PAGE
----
By Craig Miller, Science journalist and Next Avenue Contributor getty Scientists say 2020 is on track to be among the hottest years on record. They know this from a worldwide network of sensors and satellites that constantly monitor land and ocean temperatures.
But my favorite index for global heating is Charlie, my 92-year-old father. I called him at his home in North Syracuse, N.Y., on a recent day when it was 91 degrees there.
“I can’t do this…this crap,” he growled. “I pray for winter.” For a guy who’s lived his entire life in Syracuse, that’s pretty startling, given the area’s reputation for Arctic winter conditions.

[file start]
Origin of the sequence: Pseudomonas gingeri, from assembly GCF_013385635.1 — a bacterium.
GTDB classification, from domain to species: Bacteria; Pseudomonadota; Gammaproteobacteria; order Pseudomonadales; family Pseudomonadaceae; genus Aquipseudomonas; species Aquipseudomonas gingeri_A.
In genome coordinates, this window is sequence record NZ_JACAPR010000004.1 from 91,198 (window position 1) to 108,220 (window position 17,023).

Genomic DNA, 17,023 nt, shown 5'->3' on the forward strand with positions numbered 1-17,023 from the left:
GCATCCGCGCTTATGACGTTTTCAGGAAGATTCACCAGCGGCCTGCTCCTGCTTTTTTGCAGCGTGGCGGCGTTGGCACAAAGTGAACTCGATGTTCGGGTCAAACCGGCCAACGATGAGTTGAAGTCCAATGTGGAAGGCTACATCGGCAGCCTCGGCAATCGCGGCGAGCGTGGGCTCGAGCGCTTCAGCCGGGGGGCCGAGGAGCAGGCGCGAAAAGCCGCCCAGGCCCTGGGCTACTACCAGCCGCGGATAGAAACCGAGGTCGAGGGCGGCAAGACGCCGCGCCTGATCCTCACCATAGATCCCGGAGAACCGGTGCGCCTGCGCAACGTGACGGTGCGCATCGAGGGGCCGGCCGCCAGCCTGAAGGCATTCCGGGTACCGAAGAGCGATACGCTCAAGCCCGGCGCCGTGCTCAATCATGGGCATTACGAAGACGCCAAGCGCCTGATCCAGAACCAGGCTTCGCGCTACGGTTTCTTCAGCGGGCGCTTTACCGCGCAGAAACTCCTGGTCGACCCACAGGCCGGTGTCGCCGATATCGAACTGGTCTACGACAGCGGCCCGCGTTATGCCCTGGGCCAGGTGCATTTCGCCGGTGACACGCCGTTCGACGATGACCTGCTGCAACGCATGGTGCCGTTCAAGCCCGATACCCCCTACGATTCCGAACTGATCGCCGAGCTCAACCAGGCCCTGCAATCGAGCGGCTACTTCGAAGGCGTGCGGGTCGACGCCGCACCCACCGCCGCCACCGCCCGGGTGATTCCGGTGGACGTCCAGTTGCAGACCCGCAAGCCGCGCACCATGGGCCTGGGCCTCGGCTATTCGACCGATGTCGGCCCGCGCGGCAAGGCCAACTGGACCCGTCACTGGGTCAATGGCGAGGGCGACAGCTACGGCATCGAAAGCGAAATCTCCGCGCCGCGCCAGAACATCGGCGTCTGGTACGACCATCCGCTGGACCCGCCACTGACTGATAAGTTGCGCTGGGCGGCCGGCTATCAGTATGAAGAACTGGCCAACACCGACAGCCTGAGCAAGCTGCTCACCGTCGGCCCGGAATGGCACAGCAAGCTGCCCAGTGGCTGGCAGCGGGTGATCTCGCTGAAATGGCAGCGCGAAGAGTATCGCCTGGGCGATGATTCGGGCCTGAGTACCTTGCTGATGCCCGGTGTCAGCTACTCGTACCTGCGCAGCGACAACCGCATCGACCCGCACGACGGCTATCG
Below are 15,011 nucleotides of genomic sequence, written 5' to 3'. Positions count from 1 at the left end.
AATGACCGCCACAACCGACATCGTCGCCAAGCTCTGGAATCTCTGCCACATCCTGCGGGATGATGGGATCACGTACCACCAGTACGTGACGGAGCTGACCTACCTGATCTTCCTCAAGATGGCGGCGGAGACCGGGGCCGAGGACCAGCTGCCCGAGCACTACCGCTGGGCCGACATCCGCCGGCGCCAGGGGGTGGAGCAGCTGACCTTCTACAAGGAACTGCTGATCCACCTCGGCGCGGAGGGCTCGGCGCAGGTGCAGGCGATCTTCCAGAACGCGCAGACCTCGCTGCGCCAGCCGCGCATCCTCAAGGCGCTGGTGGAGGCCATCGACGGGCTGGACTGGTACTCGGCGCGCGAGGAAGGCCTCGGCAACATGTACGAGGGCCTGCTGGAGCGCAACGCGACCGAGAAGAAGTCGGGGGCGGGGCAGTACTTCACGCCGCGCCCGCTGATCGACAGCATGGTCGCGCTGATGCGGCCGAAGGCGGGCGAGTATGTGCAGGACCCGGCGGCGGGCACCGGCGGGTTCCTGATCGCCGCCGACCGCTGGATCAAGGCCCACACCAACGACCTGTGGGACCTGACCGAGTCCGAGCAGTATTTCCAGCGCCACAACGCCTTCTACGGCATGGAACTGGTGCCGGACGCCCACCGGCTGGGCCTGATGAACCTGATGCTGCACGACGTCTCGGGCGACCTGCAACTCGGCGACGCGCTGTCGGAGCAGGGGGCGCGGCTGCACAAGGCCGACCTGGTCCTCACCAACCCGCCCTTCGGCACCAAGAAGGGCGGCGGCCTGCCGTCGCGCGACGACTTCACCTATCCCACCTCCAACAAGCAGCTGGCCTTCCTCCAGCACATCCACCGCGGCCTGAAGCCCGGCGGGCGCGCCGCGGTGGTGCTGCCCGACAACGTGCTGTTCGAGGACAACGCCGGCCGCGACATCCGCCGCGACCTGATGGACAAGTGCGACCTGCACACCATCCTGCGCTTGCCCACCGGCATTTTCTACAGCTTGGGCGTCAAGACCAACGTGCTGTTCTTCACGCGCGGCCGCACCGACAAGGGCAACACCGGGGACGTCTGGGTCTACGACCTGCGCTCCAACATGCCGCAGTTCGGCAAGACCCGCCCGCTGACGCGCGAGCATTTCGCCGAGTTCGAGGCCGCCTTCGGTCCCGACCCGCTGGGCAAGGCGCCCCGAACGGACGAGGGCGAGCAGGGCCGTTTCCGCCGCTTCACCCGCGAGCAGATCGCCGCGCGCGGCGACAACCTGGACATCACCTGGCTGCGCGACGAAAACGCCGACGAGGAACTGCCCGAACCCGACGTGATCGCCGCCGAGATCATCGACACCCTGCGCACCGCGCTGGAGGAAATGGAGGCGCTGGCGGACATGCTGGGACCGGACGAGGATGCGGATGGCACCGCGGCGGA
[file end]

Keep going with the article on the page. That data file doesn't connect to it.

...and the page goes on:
“You can’t go outside and if you do, you gotta limit your exposure,” he continued, “and try to finish quickly, so you can get back into someplace that’s air conditioned. I just feel like the heat and humidity is just closing in on me, you know, like I’m being put into a sweat box or something.”
My dad insists that it didn’t used to be this bad. And it’s not his imagination. The world is heating up. According to researchers at Columbia University, extreme humid heat overall has more than doubled in frequency since 1979. The one-two […]
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